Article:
We have appellate jurisdiction pursuant to 28 U.S.C. § 1291. Our standard of review is plenary. See United States v. Murray, 144 F.3d 270 (3d Cir. 1998) (citing United States v. Woods, 986 F.2d 669, 673 (3d Cir. 1993).
A. The Statutory Framework
21 U.S.C. § 960(b)(1)(A) provides in part:
If any person commits any of the prohibited acts set forth [in § 960] after a prior conviction for a felony drug offense has become final, such person shall be sentenced to a term of imprisonment of not less than 20 years and not more than life imprisonment . . . .
This enhancement is, however, subject to the limitations set forth in 21 U.S.C. § 851(c)(2) which provides:
A person claiming that a [prior felony drug] conviction . . . was obtained in violation of the Constitution of the United States shall set forth his claim, and the factual basis therefor . . . . The person shall have the burden of proof by a preponderance of the evidence on any issue of fact raised by the response.
Here, it is not disputed that Kole's conviction in the Philippines was for a "felony drug offense" as that term is used in § 960. Nor is it disputed that she was not entitled to a jury trial under the law of the Philippines, or that her defense attorney there also represented all of her co-defendants.*fn2 The district court ruled that, although Kole was not entitled to a jury trial, her Philippine conviction could still be used to enhance her sentence under § 960 because the conviction was obtained in a manner that was consistent with notions of fundamental fairness embodied in the Constitution, and was therefore "not obtained in violation of the Constitution" as that phrase is used in § 851. The court also ruled that Kole had not met her burden of showing that her defense attorney's joint representation of herself and Ike deprived her of effective assistance of counsel.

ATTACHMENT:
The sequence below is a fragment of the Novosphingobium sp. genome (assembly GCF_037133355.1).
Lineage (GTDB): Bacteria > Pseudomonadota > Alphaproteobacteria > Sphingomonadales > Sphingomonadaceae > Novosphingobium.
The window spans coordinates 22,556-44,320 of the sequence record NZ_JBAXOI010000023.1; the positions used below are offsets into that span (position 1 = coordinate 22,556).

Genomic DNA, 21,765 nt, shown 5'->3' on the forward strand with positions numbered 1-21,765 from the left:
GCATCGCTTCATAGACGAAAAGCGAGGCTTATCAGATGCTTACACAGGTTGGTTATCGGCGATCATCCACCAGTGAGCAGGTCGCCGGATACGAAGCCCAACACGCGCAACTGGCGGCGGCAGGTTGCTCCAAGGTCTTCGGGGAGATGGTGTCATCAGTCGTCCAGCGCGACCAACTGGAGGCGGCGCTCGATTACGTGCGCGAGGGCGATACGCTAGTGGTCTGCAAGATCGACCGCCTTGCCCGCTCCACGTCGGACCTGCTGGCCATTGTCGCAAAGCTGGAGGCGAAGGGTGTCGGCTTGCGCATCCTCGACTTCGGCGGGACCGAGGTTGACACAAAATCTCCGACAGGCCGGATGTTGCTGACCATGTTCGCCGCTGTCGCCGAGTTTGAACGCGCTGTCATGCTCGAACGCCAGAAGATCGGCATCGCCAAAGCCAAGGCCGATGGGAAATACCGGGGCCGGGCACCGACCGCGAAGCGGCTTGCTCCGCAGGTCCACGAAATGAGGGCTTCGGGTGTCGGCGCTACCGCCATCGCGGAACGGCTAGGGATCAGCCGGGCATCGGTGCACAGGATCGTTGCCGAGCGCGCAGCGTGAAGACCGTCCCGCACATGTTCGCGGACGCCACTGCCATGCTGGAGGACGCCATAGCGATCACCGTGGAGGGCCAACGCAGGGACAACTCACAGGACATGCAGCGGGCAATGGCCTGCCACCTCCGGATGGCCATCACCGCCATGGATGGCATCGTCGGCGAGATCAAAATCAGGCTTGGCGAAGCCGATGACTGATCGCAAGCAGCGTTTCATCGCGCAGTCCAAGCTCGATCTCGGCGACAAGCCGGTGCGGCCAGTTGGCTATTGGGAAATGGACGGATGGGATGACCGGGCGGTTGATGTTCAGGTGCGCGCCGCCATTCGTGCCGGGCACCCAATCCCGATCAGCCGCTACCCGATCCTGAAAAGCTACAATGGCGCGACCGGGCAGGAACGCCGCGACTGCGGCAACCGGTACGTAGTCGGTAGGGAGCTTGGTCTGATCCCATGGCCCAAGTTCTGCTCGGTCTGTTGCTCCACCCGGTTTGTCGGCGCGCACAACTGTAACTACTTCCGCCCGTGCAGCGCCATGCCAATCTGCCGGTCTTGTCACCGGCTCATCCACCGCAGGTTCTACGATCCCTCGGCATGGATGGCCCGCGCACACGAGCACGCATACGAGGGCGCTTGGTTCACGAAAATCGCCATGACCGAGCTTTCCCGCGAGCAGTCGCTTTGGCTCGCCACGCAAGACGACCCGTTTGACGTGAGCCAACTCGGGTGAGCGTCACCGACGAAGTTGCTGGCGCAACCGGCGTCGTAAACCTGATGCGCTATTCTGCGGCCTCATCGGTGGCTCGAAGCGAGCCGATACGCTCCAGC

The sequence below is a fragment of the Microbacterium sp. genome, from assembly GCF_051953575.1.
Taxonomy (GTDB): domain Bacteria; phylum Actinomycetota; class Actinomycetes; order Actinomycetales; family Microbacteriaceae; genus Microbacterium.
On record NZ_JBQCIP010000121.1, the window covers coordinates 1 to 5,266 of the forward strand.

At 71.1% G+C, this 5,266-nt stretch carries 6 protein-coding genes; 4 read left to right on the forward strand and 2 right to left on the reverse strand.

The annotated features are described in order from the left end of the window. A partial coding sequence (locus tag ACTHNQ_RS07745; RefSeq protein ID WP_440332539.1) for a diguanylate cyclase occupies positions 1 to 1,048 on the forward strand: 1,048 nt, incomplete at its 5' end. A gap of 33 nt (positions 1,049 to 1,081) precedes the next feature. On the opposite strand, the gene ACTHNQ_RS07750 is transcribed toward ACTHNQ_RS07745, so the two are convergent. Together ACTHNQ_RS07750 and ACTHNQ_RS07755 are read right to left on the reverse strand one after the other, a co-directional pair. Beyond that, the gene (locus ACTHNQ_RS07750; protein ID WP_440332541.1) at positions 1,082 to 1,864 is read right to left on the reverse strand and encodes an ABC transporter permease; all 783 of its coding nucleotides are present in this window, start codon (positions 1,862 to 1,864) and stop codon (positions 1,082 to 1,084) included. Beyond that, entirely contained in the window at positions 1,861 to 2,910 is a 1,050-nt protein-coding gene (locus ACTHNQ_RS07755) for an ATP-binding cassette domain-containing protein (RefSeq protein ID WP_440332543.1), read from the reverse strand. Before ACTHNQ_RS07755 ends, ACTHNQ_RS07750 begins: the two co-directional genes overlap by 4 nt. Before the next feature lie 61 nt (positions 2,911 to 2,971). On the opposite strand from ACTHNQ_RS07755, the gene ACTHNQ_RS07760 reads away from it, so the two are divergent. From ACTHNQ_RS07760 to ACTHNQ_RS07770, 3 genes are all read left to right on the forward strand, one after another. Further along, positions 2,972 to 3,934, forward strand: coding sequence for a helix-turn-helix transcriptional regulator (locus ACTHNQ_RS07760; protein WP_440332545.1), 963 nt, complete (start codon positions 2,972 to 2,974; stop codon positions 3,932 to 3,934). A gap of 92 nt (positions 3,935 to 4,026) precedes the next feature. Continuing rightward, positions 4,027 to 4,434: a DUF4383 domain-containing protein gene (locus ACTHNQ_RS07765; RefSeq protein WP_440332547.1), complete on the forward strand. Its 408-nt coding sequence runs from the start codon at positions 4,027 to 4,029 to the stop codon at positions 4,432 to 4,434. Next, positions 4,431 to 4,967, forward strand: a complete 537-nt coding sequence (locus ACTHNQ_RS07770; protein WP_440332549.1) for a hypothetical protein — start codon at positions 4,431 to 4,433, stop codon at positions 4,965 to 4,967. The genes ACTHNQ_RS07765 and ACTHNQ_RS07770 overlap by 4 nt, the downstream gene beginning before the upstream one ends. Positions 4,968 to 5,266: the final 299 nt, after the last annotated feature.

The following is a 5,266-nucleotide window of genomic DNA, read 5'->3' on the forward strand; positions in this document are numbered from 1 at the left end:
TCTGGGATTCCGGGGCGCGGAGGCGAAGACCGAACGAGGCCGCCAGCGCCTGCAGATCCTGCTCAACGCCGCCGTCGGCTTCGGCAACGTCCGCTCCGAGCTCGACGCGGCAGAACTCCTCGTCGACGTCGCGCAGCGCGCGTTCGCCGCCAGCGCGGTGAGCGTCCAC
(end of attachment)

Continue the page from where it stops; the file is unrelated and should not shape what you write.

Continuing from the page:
B. The District Court's Analysis
In rejecting Kole's claim, the district court relied upon a series of cases known as the "Insular Cases."*fn3 The district court also relied in part upon Custis v. United States, 511 U.S. 485 (1994), but the court rejected the government's argument that Custis limited the scope of attack allowed under § 851(c)(2). See Dist. Ct. Op. at 5.
In Custis, the defendant was convicted of being a felon in possession of a firearm in violation of 18 U.S.C. § 922(g)(1). Prior to trial the government notified him that it would seek to enhance his sentence under the Armed Career Criminal Act of 1984, 18 U.S.C. § 924(e) ("ACCA"). That provision
"raises the penalty for possession of a firearm by a felon from a maximum of 10 years . . . to a mandatory minimum sentence of 15 years and a maximum of life in prison . . . if the defendant has three previous convictions . . . for a violent felony or serious drug offense." Custis, 511 U.S. at 487 (internal quotation marks omitted).
The defendant had a prior state court conviction for robbery, and two prior state court convictions for burglary. However, at his sentencing hearing in federal court, he challenged the use of two prior state court convictions arguing that he had been denied his Sixth Amendment right to effective assistance of counsel in those prosecutions. He asserted that his attorney in those two cases had not advised him of a possible defense of voluntary intoxication, and that he would have gone to trial rather than plead guilty had he known of that defense. Id. at 488.
The sentencing Judge denied the challenge, and the court of appeals affirmed. The court of appeals reasoned that § 924(e) did not expressly provide for collateral attack of the predicate enhancement convictions. The court stated that considerations of comity and federalism weighed against such collateral attacks on state convictions in federal proceedings and that it was impractical to allow the "fact intensive inquiries" necessary to resolve such a collateral attack. Id. at 490. The court did, however, recognize "the right of a defendant who had been completely deprived of counsel to assert a collateral attack on his prior convictions." Id. at 489. The Supreme Court affirmed. It reasoned that Congress did not intend to allow a collateral attack of the predicate enhancement convictions under § 924(c) because it had omitted any language allowing a defendant to do so. The Court viewed that omission in context with the specific grant of such a right in 21 U.S.C. § 851(c)(2). The Court stated:
"The language of § 851(c) shows that when Congress intended to authorize collateral attacks on prior convictions at the time of sentencing, it knew how to do so. Congress' omission of similar language in § 924(e) indicates that it did not intend to give defendants the right to ...